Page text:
Tax Withholding Forms

Tax withholding forms are documents issued by the U.S. Department of the Treasury’s Internal Revenue Service and Individual State governments for the purpose of generating Federal and State income. Similar entities and organizations exist outside of the United States for the same reason(s). In the case of employers, withholding documents are required by law to be given to employees to complete for the purpose of withholding income for the generation of government tax revenue. This article will outline the forms used by the IRS and State governments for withholding income taxes.


The W series of tax withholding forms are forms given to employers for withholdings on income for the purposes of taxation, pension, advanced payment, voluntary payment and alternate source of payment not usually withheld These types of forms are available through the IRS and can be filed electronically or financial service provider. Instructions for these forms can be found in the IRS Employer’s Supplemental Guide i.e. Publication 15-A.

*W-4: The most common W form is the W-4 that pertains to how much of an employees income will be withheld based on exemptions and other criteria. When the fiscal year ends, the total of the withholdings is added and the information is sent to both the employee and the IRS via a W-2. To change the amount of withholdings, consulting a Human resources manager and/or IRS publication 919 may be helpful in submitting a new W-4.

*W-4S: The W-4S is the IRS withholding form that allows employees to deduct taxes from sick pay. This may or may not reduce the amount held from regular income and may be beneficial if sick pay has an expiration and does not roll over.

*W-4P: W-4P is the form that is completed when an employer has a pension or retirement plan. Since this money is withheld it may be tax deferred as one’s adjusted gross income will decline by the amount of the withheld amount.

*W4-V: Additional withholdings can be given to the government by completing a form W4-V. This type of withholding may be utilized to reduce taxes, or supplement anticipated tax due at the end of the year.


Since tax withholdings also contribute to State government income, separate tax withholding forms are used for States. The State forms are created by each state and therefore one should be aware of the tax withholding form for their State. The following link is a useful source of State tax withholding forms/documentation requirements. State tax withholdings are also reported on form W-2’s after the end of the fiscal year. This information is sent to both the Internal Revenue Service and the income tax payer.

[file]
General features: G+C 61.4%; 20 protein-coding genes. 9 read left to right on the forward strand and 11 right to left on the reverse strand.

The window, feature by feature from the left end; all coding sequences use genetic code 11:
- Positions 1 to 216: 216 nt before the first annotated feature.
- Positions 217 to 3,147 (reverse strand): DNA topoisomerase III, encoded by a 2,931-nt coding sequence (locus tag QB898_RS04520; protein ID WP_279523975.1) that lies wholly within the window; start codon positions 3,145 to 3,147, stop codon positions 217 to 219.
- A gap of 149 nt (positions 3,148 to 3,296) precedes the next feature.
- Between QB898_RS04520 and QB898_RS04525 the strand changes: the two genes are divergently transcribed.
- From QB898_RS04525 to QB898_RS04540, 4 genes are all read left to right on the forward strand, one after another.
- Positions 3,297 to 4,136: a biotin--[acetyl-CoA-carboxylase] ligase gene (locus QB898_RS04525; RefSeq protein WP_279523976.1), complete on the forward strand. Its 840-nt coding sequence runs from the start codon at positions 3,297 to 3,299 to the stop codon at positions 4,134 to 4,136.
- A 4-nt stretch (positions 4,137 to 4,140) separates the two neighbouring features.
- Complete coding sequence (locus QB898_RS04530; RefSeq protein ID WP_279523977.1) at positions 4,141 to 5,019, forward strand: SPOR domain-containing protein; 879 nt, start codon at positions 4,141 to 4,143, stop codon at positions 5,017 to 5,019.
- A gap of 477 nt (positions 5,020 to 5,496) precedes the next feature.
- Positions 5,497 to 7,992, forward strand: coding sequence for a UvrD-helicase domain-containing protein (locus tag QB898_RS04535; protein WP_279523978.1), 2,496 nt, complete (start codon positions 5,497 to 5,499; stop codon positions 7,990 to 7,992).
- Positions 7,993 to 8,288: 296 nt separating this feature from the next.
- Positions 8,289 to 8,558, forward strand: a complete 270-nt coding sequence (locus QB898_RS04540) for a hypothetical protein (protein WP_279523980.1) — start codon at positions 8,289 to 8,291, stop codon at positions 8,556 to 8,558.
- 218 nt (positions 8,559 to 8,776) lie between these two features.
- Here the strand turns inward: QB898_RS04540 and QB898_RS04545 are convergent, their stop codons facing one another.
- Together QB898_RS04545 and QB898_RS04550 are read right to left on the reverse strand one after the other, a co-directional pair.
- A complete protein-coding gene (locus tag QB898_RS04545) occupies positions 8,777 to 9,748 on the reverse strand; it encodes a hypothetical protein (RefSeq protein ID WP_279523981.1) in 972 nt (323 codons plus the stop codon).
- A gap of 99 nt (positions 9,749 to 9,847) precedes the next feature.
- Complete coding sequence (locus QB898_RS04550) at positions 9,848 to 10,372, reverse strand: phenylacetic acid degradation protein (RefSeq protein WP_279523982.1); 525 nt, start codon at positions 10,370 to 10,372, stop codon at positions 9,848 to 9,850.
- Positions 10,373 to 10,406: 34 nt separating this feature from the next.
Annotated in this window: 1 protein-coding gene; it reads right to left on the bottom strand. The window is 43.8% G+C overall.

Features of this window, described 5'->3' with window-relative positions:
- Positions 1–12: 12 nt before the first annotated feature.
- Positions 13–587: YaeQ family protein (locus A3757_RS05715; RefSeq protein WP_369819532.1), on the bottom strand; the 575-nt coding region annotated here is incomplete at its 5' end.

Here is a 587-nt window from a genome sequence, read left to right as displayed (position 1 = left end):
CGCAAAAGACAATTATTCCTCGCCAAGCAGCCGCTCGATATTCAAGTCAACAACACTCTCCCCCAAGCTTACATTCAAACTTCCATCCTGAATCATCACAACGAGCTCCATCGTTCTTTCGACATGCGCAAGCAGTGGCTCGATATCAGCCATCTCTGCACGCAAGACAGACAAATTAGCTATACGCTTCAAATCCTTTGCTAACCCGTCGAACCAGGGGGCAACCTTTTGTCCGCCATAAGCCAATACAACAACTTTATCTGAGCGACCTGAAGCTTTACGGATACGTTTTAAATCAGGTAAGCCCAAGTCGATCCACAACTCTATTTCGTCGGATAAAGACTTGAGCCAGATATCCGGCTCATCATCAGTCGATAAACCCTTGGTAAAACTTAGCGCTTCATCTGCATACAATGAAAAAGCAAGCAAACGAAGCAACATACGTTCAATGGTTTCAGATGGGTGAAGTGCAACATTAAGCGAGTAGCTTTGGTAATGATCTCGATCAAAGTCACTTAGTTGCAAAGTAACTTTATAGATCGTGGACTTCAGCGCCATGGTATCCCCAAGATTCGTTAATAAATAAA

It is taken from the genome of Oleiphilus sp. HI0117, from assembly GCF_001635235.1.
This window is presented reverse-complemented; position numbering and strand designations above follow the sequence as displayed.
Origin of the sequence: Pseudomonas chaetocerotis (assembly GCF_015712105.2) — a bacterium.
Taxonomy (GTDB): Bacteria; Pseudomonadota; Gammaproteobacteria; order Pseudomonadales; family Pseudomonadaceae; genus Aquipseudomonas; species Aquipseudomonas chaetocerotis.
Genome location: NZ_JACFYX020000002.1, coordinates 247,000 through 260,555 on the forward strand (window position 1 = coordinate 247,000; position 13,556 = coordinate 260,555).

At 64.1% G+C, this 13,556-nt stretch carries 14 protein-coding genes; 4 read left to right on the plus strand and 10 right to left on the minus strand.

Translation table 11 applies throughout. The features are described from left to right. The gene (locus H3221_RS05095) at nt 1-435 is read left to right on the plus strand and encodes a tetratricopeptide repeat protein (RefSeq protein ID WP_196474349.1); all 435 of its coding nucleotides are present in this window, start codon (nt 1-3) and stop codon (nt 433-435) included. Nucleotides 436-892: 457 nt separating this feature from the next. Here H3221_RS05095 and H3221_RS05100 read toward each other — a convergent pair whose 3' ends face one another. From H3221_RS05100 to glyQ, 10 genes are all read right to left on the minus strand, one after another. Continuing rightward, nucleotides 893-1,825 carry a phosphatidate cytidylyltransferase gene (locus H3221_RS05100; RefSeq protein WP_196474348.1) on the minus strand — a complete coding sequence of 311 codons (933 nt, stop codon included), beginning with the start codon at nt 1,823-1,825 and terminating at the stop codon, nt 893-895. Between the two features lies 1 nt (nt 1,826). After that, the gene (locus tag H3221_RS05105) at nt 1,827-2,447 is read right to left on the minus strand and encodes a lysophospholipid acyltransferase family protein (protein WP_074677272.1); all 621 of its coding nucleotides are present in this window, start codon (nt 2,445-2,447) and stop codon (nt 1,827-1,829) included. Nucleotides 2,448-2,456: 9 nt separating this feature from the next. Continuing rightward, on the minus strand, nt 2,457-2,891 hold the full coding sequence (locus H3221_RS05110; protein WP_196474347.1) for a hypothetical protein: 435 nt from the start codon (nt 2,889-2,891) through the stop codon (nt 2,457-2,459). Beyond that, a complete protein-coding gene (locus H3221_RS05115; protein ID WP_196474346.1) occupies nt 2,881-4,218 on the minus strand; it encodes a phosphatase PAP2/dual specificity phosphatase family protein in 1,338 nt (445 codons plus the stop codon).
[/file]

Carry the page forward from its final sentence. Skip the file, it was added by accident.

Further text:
In some cases, either too little or too much income tax is being held back from one’s paycheck. Determining the ideal amount of withholding is a matter of calculating how much one’s estimated tax due will be after the end of the fiscal year and matching tax withholdings with that amount. Income tax withholding can be adjusted by submitting a revised Form W-4 to one’s employer. IRS publication 919 is a Federal publication that illustrates and explains the withholding adjustment process, and provides tips and instructions on why an adjustment may be necessary.


In addition to standard employee income, withholdings are also required for several other types of income including scholarships, grants, pensions, non-resident employee income, income acquired abroad, interest, rental, and dividend income. In some cases, financial institutions may require a form W-9 for identification and reporting purposes. Additionally, form 1099’s are used to report additional income such as interest, capital gains, non-employee, and dividend income to the IRS. If no income is withheld for this income, the form 1099 will make this clear to the IRS and income recipient, at which point it is the responsibility of the income recipient to report and pay due taxes by filing the necessary tax forms such as the form 1040, and schedule C.


Tax withholding is reported to State and Federal tax authorities in addition to income sent and/or received. Various forms are used to report tax withholdings or the lack thereof to the tax authority. If tax is not withheld and income received is taxable, tax will become due the following fiscal year after receipt of the income. Of the forms that record income tax withholdings are the W, and 1099 series of IRS tax forms in addition to State tax forms and income recipient filing forms such as State and Federal income tax forms. Several types of income are subject to income withholding and/or taxation. If tax is not withheld from such income, this tax must be reported to the IRS by the income distributor or facilitator, for example, capital gains acquired through a brokerage would be reported by the brokerage using a form 1099.